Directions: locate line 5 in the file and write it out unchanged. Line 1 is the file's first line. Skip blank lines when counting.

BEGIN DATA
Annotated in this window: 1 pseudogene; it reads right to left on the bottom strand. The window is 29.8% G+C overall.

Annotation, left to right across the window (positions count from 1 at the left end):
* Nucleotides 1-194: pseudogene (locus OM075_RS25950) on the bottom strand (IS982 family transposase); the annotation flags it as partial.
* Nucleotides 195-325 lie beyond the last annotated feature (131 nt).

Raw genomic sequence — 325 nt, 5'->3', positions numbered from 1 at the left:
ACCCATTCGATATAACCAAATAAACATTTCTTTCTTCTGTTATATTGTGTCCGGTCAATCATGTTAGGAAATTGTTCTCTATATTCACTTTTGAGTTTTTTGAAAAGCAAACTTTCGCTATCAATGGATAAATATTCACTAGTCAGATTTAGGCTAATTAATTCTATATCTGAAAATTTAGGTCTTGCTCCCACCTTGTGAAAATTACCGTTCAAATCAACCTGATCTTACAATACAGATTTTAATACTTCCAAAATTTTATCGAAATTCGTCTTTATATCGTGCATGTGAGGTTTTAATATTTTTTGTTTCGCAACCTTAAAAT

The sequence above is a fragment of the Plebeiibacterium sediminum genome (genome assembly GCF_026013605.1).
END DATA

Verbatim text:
Raw genomic sequence — 325 nt, 5'->3', positions numbered from 1 at the left: